Why I’ll be giving poems as presents this Christmas
I’m no Clement Clarke Moore (“Twas the night before Christmas…”) but I’d like to think when my family and friends read my Christmas offerings to them, they will get the same warm, cosy feeling evoked by that much loved poem.
It’s a true gift from the heart, not just because I have spent time thinking about that person and what they mean to me but also because I’ve spent time thinking about the planet and what it means to all of us.
Whatever else you can say about 2021, it has opened the eyes of many more people that the Earth (and everything on it) is in big trouble – and that we, all of us, are the only ones who can do something about it, given the absence of any serious lead from our ‘leaders’.
However, say anything negative about Christmas and its excesses and there are always cries of “Scrooge”, “Grinch” and other names not suitable for print.
This year, on the back of heatwaves, floods, fires, droughts around the world maybe my message might reach a few more sympathetic ears?
Let’s drill into what’s really going on with Christmas having become a festival of manic consumption – that cannot be sustained. A big root trouble comes from our definition of ‘progress’. Thinking about its meaning is not easy to do in our society because it’s hard-wired into the hegemony of capitalist economics and of liberal technocracy that any technological change, any increase in GDP, anything getting bigger and brighter, IS progress. By definition.
In fact, we’re often told, if we dare to try to question any of this, “You can’t stop progress!”. This idiom casually works its way into daily conversations on a variety of topics, informing views on cultural products, technological innovations, and providing the backdrop to political initiatives.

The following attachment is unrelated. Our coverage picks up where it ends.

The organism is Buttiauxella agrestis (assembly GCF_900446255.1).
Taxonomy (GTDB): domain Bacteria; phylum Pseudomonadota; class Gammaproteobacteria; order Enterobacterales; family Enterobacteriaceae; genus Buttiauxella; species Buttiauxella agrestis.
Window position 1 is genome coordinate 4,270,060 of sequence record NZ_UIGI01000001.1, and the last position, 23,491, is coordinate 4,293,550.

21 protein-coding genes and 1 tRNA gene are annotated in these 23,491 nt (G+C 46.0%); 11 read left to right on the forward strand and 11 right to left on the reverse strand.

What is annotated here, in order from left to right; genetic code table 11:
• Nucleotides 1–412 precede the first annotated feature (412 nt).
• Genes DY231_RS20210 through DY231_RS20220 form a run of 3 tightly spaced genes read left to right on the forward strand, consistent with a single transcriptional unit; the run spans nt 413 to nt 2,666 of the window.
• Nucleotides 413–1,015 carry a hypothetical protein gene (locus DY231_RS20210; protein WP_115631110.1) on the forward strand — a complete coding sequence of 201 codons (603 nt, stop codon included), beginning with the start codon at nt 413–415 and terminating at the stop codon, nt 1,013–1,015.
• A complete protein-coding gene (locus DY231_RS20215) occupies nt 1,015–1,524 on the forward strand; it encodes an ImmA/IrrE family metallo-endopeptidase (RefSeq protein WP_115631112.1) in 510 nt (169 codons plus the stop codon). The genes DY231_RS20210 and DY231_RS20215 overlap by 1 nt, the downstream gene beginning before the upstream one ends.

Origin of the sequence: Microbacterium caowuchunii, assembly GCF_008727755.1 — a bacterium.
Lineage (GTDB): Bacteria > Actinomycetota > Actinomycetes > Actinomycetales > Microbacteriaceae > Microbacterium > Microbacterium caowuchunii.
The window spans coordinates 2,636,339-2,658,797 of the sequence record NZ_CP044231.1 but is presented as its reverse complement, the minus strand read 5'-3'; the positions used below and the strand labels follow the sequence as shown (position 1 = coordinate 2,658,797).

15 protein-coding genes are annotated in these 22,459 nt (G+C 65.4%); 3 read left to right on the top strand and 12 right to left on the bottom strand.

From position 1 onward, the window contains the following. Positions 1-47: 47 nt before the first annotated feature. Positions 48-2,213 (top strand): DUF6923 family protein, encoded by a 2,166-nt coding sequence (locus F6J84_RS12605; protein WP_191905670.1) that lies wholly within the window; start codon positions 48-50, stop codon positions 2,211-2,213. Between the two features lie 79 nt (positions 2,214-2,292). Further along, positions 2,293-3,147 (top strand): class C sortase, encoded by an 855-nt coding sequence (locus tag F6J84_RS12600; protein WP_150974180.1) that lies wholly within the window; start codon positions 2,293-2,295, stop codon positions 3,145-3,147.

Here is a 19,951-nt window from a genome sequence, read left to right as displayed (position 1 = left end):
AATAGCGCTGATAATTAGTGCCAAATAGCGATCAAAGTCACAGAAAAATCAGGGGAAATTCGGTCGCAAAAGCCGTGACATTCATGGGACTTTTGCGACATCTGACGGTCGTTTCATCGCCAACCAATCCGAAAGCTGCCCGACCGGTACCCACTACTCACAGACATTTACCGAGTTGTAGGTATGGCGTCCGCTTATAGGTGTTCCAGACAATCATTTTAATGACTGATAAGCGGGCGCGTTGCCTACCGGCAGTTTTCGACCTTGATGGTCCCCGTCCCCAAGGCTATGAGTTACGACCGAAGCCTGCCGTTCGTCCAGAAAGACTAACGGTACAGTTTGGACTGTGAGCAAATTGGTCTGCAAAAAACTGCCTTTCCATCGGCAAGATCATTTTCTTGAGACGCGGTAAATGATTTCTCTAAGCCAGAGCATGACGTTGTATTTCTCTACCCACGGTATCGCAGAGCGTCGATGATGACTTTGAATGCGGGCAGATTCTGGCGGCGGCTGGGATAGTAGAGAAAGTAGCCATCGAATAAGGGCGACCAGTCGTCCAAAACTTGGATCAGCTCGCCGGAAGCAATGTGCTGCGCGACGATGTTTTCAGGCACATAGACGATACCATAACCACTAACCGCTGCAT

It is a way in which our socio-political (let alone environmental) anxieties are often allayed or brushed aside, and the alleged grand sweep of history is affirmed. But when one listens more closely, what one notices is that this stock phrase is very often said with a sigh. “You can’t stop progress… [*sigh*, and a shrug of the shoulders]”; i.e. you can’t stop things… getting worse…
That’s what “progress” now means, in human terms and ecological terms alike: things getting worse.
Ecologically, we are experiencing unprecedented biodiversity crises; there are crises of desertification and soil disruption; there is a crisis of plastic pollution, especially in the oceans; and of course running through it all there is the escalating climate crisis, which will probably finish us, unless we question the myths that rule us, and fast.
The scale and speed of environmental collapse alone belies the myth of progress. But (and this is not unconnected) socially, too, our appetites are out of control and we are suffering from the false-affirmation that things are getting better, that we are ‘progressing’. Technological innovations are providing us with ever more private modes of absorption, while our mental health and physical health are at war, as seen for example in the amount of obesity rampant wherever a commodity culture reigns. All the while, the political ‘Left’ are largely either enthralled in a nostalgia for an imagined past that induces a forgetfulness of the shortcomings of the present, or enthralled by ludicrous technophilic visions of the future; and the political ‘Right’ join them in enabling madly unequal unbridled consumption in the hope it will bring about that other contemporary fetish: growth.
Indeed, ‘progress’ is often measured by the prospects for growth – this being taken as an unalloyed good. But we are living well beyond the limits of the planet, while stuck in a present beyond which we cannot see a future.
Yet, the narrative of ‘progress’ persists.